Catherine Texter Baker recently got a job at Wesleyan College in Macon, Ga., to head up the College’s Equestrian Program. She coached three students who competed in a show in Gainesville, Fla., where Sylvia McIntyre-Cook lives, so they were able to catch up for the first time in 35 or 40 years. Sylvia McIntyre-Crook still lives Gainesville, Fla., is still painting and loves it. She is involved with some political activism and supporting local candidates. She has a daughter in Austin who is self-employed making purses and T-shirts with embroidered images and phrases, as well as padded bicycle bags that her bicyclist boyfriend designs and helps to sew. Her son lives in Oslo with his longtime girlfriend who is from Norway. He is doing well there as a percussionist. Her husband, Larry, is looking forward to retiring from teaching at the University of Florida department of music at the end of the academic year.

Sylvia McIntyre-Crook ’75 and Catherine Texter Baker ’75

1976 DA N I E L N O RT O N

Join the Facebook Page “St. Stephen’s Episcopal School Class of 1976” Susan Guest Cook is excited to share that her daughter, Lizzie Guest, premiered her new comedy, (DE)CODED, at NYC Fringe in October.


Robert Ettinger reported that on the last Saturday of every month, Roger Williams, Dan Richards, David Long and Maury Domengeaux meet for breakfast. They discuss the issues of the day and then try to remember what they did together in high school and college. Often times, between them, they can put together the events of something they did together back in school. Ettinger went to San Francisco in May to see a show at the Fox Theater in Oakland with his son, Reilly, who lives in Dallas and Manhattan. They had dinner with Evan Judd and his daughter, Annabelle, who is a senior in college and delightful.


1979 C A R R O L L L I V E LY R E E S E R

Kal Silverberg reported that life has been interesting for his family. His son, Steven, graduated from Rice in 2013 and is scheduled to graduate with a Ph.D. in physics with a specialty in astronomy from Oklahoma in 2019. He has been on loan to NASA at the Goddard Space Flight Center in Greenbelt, Md., for the past three years as project manager for a citizen science website. He also has published three or four articles as lead author in various astrophysical journals. He will look for a one-year post-doctorate in the Boston area next year, as his fiancée will have one more year at Hebrew College in Newton, Mass., working on her combination music/ Jewish education degree. Silverberg’s daughter, Sarah, is finishing her senior year at Saint Louis University, where she is majoring in mechanical engineering. She is working in a robotics lab on campus on a National Science Foundation-funded position, learning how to teach a robot to do simple human actions, like shake hands. Her ultimate goal is to put the next generation of robots on planets. His wife, Karen, is still at Tarrant County College, running the ABA-approved Paralegal Program while keeping him out of trouble. She had a bout of cancer in late spring 2016, but she was very fortunate that it was stage zero. The hardest part was that his dad passed away from Alzheimer’s 11 days after her surgery, which made for an interesting recovery summer. His mother is still with them, amazing everyone with her health and attitude given that she has had Multiple Sclerosis since 1970. As for Silverberg, he is starting his 33rd year with the BNSF Railway. He has bounced around several departments and is currently in customer support in Fort Worth. If anyone is coming through or visiting Fort Worth, he is always up to treating friends to lunch.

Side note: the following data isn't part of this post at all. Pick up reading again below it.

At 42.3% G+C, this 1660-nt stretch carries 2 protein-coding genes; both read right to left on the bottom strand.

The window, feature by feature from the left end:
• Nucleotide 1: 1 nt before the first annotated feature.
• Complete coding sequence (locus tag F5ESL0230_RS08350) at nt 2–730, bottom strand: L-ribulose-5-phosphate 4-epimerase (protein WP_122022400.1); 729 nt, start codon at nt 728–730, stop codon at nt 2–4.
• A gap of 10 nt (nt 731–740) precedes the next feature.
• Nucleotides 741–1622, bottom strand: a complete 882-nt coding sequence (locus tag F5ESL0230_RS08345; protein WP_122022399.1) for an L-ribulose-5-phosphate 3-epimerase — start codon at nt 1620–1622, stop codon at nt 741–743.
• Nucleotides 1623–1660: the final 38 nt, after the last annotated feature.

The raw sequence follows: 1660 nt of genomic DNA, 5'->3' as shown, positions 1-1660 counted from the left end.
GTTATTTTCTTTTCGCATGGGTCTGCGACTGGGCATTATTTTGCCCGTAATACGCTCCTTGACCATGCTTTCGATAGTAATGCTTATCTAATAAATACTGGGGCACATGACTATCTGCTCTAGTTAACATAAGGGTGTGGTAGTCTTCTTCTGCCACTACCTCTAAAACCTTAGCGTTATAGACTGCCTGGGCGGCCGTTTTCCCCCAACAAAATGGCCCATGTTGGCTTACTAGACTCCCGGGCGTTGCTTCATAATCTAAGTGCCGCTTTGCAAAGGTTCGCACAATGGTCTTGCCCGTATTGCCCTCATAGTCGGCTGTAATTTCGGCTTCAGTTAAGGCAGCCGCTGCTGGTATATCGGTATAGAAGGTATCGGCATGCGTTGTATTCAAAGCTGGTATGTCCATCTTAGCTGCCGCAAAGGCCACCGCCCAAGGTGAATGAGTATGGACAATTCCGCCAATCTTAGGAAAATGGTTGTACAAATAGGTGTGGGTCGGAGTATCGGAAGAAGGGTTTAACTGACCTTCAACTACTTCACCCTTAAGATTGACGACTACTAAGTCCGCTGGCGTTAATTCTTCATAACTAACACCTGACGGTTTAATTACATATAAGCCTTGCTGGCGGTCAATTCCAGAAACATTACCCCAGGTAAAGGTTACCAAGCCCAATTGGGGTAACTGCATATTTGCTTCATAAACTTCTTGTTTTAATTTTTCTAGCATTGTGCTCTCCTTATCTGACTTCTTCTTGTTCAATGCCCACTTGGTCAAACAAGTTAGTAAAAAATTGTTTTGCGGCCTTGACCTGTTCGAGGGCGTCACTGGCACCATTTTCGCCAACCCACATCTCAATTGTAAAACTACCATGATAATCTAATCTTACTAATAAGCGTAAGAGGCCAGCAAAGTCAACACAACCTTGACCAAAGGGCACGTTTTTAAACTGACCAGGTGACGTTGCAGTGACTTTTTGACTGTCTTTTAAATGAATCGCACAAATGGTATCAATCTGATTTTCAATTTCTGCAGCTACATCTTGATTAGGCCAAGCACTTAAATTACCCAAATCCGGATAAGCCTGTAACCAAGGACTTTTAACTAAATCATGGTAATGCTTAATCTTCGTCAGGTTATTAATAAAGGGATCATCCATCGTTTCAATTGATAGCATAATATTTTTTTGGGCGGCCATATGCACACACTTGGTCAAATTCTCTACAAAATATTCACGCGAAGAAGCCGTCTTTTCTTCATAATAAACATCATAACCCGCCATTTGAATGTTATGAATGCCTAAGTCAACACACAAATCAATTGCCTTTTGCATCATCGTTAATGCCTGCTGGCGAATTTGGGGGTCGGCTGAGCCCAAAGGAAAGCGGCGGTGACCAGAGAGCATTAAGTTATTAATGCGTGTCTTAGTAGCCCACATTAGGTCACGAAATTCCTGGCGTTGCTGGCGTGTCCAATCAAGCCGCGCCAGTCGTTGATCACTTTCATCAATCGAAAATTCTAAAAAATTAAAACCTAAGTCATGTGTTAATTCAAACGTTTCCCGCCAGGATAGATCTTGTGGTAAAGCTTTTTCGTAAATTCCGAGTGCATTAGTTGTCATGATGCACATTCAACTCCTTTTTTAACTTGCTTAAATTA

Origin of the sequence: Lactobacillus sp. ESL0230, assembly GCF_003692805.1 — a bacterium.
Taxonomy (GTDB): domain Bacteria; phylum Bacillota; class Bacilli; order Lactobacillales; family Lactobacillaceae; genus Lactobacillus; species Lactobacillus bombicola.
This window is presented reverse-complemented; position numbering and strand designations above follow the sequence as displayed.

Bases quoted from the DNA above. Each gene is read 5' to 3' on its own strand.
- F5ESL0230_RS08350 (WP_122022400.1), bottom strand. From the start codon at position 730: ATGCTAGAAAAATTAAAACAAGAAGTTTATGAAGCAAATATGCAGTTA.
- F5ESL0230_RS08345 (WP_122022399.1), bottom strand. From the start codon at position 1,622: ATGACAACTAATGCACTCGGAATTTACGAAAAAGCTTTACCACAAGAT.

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1982 W E N D Y W H I T E NAU G H T O N


1984 S U Z A N N E C A N TA R I N O P F E I F F E R

1985 L I B B I E WA L K E R A N S E L L


ALUMNI GATHERINGS AROUND THE WORLD Throughout the past three years, St. Stephen’s faculty and staff have had the pleasure of reconnecting with alumni at a variety of Spartan gatherings. Alumni Relations, Admissions, Athletics, International Program and Fine Arts department staff, as well as Head of School Chris Gunnin, have worked intentionally to create spaces where our alumni feel welcomed. Some of our largest events were held in New York City, Austin, Houston and Washington, D.C. These events have included alumni socials, private dinners with faculty and staff, and post-conference receptions. We have been pleased to welcome Spartan alumni of all ages, their families and significant others to these events, as they enable us to stay connected with and remain a part of our graduates’ lives. So whether you plan to spend an evening with us or have just enough time to stop by and say, “Hi,” we would love to see you soon at one of our gatherings. Have you received notifications about our most recent alumni events? Please help ensure that we have your most up-to-date contact information by emailing Nolu McIlraith ’12 at Sharing your current contact information is crucial to ensuring that you receive an invitation to alumni gatherings. It also helps us determine which cities to visit.

1987 C AT H E R I N E H O E Y R A N DA L L


1989 J O H N AT H A N Q UA N D E R
















Winter 2019

Keith Junell Statler and his wife welcomed daughter Beverly to their family in the fall. Beverly is well cared for by big brothers Felix and Lyle.

1993 DAV I S B A L D W I N

Ben Hoke and his wife, Katherine, welcomed Mildred “Millie” Doris Hoke to the world on June 1, 2018. Millie and her proud parents live in Salt Lake City, Utah, where they love to hike, bike and travel to new-found West Coast destinations. Beverly Statler with her big brothers, Felix and Lyle Zach Friedman lives in New Jersey with his wife and two kids, Lilly (5) and Oliver (1). He is chief revenue officer at Trusted Media Brands.


Sarah Means ’00 and sister Lizzie Means Duplantis ’08 modeling the designer boots from their company